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An airplane takes off from Billy Bishop Airport on Oct. 6. The typical return ticket within Canada rose by almost $100 over two years to $532 before taxes, according to data provided by British-based aviation consultancy Cirium.CARLOS OSORIO/Reuters

Canadians returning to air travel are facing more than vaccine checks and longer waits to board – they are paying more for their seats.

The average price for a domestic round-trip plane ticket in July, 2021, rose by 21 per cent compared with the same month in 2019, long before the COVID-19 pandemic halted most air travel and sent the industry into a deep financial crisis.

The typical return ticket within Canada rose by almost $100 over two years to $532 before taxes, according to data provided by British-based aviation consultancy Cirium.

A return ticket on the Toronto-New York route rose by a similar amount in the period, while Calgary-Vancouver seats cost 16 per cent more, according to Cirium, which analyzes all classes of fares from domestic and foreign commercial airlines from several sources.

The prices are increasing as vaccinated Canadians enjoy a wider array of destinations and routes a year and a half after the pandemic grounded almost all air travel.

Airlines that posted deep losses while shut down are restarting amid soaring fuel prices, and are saddled with higher per-seat costs associated with the smaller aircraft they have deployed.

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Air Canada, for instance, used to fly to New York from Toronto with Airbus A320s, which seat about 150. In July, the airline flew the route with Embraer E175s, which seat about 80 people but require the same number of pilots and bear similar landing fees and other expenses.

Cirium’s July pricing data, the most recent available, covers the period in which Air Canada, WestJet Airlines Ltd. and Flair Airlines were flying a small number of fights. Porter Airlines was grounded until early September and Air Transat restarted in late July. The land border with the United States was closed, making air travel the only option for those who wanted to go south.

Peter Fitzpatrick, a spokesman for Air Canada, said the carrier generally does not talk about its pricing strategy. “Airfares fluctuate all the time,” Mr. Fitzpatrick said. “This can be due to competition, market conditions, seasonality, supply and demand, costs and other factors. As well, as we emerge from the pandemic, all carriers are in the process of rebuilding their networks so for a network carrier like Air Canada, direct comparables with prepandemic conditions at this time are not always valid because our network is greatly changed from 2019.”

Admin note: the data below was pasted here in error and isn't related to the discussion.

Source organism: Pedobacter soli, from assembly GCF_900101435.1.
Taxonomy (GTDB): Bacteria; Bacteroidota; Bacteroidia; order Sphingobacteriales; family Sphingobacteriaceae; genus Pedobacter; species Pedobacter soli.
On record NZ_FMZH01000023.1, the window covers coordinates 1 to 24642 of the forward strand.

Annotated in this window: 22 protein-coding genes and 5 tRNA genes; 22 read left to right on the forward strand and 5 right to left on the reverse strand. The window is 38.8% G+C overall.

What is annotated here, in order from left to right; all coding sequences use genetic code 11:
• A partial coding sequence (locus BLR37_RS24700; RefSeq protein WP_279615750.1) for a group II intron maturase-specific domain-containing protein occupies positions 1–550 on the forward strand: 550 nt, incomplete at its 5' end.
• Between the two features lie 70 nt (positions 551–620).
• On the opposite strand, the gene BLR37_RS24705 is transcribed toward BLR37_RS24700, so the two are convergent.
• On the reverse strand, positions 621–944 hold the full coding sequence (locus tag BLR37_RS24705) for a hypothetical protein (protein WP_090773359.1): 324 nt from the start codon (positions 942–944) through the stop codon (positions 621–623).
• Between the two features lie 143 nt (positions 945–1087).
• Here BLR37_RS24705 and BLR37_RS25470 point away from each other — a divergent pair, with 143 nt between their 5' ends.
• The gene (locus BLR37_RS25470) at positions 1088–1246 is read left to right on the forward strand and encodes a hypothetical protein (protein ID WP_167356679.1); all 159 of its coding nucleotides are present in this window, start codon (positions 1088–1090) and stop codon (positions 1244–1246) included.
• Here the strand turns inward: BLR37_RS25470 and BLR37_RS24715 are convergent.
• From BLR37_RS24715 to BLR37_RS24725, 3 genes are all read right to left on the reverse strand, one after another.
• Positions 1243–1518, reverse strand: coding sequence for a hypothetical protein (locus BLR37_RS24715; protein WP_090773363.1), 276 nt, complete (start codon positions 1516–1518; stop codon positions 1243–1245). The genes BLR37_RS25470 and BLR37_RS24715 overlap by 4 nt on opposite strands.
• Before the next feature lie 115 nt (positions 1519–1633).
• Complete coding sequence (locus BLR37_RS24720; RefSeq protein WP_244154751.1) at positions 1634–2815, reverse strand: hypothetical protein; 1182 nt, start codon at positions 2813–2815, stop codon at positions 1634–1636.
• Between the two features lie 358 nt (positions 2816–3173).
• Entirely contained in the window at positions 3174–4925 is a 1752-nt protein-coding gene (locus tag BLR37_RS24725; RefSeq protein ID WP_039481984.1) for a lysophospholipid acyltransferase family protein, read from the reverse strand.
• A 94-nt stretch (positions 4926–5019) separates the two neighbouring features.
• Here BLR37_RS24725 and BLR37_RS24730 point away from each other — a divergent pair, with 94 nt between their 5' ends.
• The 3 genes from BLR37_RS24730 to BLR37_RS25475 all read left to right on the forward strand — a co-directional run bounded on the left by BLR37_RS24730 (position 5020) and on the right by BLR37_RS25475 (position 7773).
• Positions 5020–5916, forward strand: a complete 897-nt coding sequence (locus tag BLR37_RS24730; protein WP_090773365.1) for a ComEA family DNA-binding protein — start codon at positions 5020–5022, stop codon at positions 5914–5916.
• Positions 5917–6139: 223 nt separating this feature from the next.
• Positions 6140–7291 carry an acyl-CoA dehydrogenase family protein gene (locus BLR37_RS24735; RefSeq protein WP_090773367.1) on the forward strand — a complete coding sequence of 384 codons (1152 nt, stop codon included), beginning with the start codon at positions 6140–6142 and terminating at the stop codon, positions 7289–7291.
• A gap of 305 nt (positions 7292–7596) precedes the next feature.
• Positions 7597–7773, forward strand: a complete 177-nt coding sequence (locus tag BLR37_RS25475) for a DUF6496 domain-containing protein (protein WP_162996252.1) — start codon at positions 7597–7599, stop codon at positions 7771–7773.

Cameron Doerksen, a stock analyst at National Bank Financial, said airfares have come down in recent days as competition intensifies because of the resumption and expansion of airlines, particularly on short routes in Western Canada and transcontinental flights. He cited two possible explanations: the weak fall travel period and the expansion of discount carrier Flair.

Longer term, fleet expansions announced by Porter Airlines, Flair and Canada Jetlines will boost the number of available seats by 20,000, or about 21 per cent. “The proposed capacity expansions would be a dramatic increase in competitive capacity that has the potential to lead to a prolonged period of lower air fares for all industry players.”

Cirium’s data showed an average return fare between Toronto and New York airports in July cost $423 before tax. This is roughly in line with economy fares Air Canada charges for flights to LaGuardia Airport in October and early November, according to the carrier’s website.

A Calgary-Vancouver return fare in July, 2021, cost an average of $396 before taxes. The same WestJet fare for a weekend in late October costs $407 to $1,054, including fees and taxes. Flair Airlines charges $240 for the same fare, including taxes. (Flair charges $59 for every carry-on bag and $79 per checked bag; WestJet’s lower-cost fares charge at least $30 for a checked bag.)

Jacques Roy, a transportation business professor at HEC Montréal, cautioned it can be difficult to gauge fare inflation, given the way airlines market and price seats. But he said higher fares are a signal airlines are trying to return to profitability after a pandemic halted flights for several months, caused thousands of layoffs and deep financial losses.

Prof. Roy said positive signs for the airline industry include the pent-up demand for travel heading into winter and the profit posted by U.S. carrier Delta Airlines. Delta said it made a profit of US$194-million for the third quarter, excluding US$1.3-billion in government aid.

But the carrier said higher fuel prices threaten to undermine its profits in the coming quarters. Fuel costs have increased by about 60 per cent this year, driven by soaring oil prices.

Air Canada will offer a look at its financial health on Nov. 2, when it reports quarterly results. In the third quarter of 2020, the Montreal-based airline lost $685-million as the number of passengers fell by 88 per cent from the same period a year earlier.

Prof. Roy expects domestic carriers could see better times by the third quarter of next year. “I expect things to improve,” he said. “Maybe not as much as we were in 2019. I am part of those who think things will recover faster than expected.”

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